Easily the most important event in Chechnya since the last issue of this Weekly, published just before Christmas, took place on December 27, when three unidentified terrorists drove their bomb-laden vehicles into the Grozny headquarters complex of the Moscow-appointed Chechnya administration. The attack marked a new milestone in the downward spiral of terror and counterterror: the first clear use of Arab-style suicide tactics. As Moscow military analyst Alexander Zhilin observed, its success “testifies to the fact that the [Russian forces] do not control anything in Chechnya, not even their own HQ.”
Conflicting versions of the attack continue to circulate. Akhmed Dakayev, chief of staff of the Interior Ministry for Chechnya, told the press that the suicide bombers were subordinates of a supposedly Arab terrorist named Abu al Valid, who he said had planned the operation together with Shamil Basaev. Dakayev said that the bombers managed to get past all obstacles so easily because they were dressed in Russian military uniforms with officers’ insignia, their two vehicles had military license plates, they presented proper identification papers and official passes, and they did not look like Chechens.
Correspondent Sanobar Shermatova of the weekly “Moskovskie Novosti” challenged the official version in a detailed article published at the end of December. The official version, she wrote, claims that Russian forces had already killed a supposed “Arab mercenary” Abu-Tarik, but that he had already planned the December 27 bombing attack which his gang then proceeded to execute. According to the official version, Starye Atagi (about ten miles south of Grozny) has been used by the Chechen separatists as a headquarters from which to direct various guerrilla operations, including those in Grozny itself.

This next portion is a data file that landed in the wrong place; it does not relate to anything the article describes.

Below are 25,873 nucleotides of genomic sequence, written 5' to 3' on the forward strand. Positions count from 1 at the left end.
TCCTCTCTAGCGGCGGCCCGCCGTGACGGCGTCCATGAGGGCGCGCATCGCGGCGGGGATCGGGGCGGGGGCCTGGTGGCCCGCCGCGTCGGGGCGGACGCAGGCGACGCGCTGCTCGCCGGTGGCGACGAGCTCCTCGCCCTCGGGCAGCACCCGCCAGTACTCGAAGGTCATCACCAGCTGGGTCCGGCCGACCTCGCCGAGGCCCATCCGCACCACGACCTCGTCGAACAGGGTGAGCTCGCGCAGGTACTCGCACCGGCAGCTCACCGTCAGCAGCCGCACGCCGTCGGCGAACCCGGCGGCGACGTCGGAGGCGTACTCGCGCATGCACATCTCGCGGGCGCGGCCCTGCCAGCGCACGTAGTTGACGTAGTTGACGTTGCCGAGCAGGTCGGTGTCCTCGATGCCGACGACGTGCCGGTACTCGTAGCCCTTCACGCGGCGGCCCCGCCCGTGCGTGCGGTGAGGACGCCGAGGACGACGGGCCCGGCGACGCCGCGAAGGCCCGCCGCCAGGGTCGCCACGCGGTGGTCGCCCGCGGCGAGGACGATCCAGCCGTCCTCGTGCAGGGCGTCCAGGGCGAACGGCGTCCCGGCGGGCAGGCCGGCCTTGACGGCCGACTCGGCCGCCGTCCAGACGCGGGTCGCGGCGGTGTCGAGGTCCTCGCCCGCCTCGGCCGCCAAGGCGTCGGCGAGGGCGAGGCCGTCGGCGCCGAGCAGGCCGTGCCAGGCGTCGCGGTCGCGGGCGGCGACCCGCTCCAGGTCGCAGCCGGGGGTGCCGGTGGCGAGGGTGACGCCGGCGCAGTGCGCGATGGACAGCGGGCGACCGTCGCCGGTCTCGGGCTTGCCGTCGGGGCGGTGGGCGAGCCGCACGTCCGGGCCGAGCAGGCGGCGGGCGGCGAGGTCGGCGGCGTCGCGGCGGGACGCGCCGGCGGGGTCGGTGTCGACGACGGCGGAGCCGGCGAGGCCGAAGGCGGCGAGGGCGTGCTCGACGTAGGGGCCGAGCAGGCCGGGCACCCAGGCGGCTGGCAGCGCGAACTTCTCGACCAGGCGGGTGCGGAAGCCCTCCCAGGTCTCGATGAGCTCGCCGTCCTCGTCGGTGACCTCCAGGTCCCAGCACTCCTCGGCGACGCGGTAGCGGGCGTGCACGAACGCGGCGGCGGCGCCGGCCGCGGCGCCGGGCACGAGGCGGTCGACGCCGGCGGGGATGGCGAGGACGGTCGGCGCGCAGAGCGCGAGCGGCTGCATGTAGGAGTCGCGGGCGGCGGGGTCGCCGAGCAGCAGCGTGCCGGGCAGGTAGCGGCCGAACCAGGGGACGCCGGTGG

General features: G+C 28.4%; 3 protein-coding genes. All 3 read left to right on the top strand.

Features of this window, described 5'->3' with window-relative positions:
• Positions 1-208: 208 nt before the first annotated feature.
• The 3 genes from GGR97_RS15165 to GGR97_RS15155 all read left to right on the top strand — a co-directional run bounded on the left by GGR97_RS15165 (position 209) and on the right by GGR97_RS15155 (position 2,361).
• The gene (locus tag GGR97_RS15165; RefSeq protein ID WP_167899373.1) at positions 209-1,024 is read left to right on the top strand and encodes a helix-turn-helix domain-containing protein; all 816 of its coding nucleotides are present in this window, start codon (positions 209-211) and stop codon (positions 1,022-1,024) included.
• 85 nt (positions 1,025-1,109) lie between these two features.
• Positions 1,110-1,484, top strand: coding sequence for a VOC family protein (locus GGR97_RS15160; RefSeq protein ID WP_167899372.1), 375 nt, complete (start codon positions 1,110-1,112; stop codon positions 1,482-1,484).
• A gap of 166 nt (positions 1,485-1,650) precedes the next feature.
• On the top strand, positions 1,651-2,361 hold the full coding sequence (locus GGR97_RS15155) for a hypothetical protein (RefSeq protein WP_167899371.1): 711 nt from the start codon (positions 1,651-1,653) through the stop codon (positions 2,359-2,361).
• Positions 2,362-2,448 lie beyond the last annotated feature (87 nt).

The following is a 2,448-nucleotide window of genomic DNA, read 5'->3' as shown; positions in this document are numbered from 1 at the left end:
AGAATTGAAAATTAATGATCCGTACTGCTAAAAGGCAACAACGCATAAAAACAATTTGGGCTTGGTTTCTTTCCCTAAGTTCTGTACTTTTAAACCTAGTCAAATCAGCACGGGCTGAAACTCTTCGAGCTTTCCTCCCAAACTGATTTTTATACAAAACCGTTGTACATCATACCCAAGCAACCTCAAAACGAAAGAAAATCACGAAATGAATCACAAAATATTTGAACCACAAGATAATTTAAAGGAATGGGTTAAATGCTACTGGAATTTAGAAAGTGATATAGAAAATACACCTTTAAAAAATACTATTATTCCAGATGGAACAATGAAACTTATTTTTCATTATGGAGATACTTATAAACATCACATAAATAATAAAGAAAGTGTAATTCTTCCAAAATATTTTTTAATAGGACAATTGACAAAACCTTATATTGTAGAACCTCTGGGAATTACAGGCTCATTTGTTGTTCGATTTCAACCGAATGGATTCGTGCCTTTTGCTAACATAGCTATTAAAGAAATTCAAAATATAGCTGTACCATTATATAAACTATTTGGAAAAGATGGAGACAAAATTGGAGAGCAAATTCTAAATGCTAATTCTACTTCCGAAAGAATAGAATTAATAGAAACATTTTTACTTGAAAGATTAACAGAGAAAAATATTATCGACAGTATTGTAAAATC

According to Shermatova, other Russian sources directly contradict the official version. Some say the suicide bombing was the work of Chechen fighters under the command of Ruslan (Khamzat) Gelaev, who in October infiltrated Chechnya from Georgia’s Pankisi gorge through Ingushetia. Russian commanders thought that they had successfully bottled up Gelaev’s forces in the area of Bamut (just inside Chechnya’s western border). In fact, however, Gelaev’s men were able to penetrate into the depths of Chechnya, planning to unite various scattered separatist groups under his leadership in direct competition with Aslan Maskhadov, who had earlier demoted Gelaev.
In any case, wrote Shermatova, the December 27 attack in Grozny took place prematurely. A meeting of all the pro-Moscow city mayors and heads of local districts from across Chechnya had been scheduled to take place at 3:00 that afternoon; addressing them would be Stanislav Ilyasov, the new federal minister for Chechnya. But the bombs went off at 2:20 p.m., before most of the meeting’s participants had arrived.
It is no surprise that the suicide bombers could easily have purchased authentic, “iron-clad” identification documents–not counterfeits–from corrupt officials, Shermatova wrote. “But if the kamikazes did indeed display such documents, then it was hardly international terrorists or Arab mercenary Abu-Tarik who took part in planning the terrorist attack. The general opinion of the [pro-Moscow] Chechen bureaucrats is that ‘It was not managed without betrayal [from within].’ The only question is, Will they find the betrayers? After all, so far they have managed to find neither those who sell Russian arms to Chechen fighters, nor those federal officials who provide their adversaries with ‘iron-clad’ passes.”
The Russian authorities, however, claim to be on top of the situation. Russian Defense Minister Sergei Ivanov told the press on January 5 that “We know who is behind the terrorist act in Grozny, but one must not talk about it before the bandits face justice.”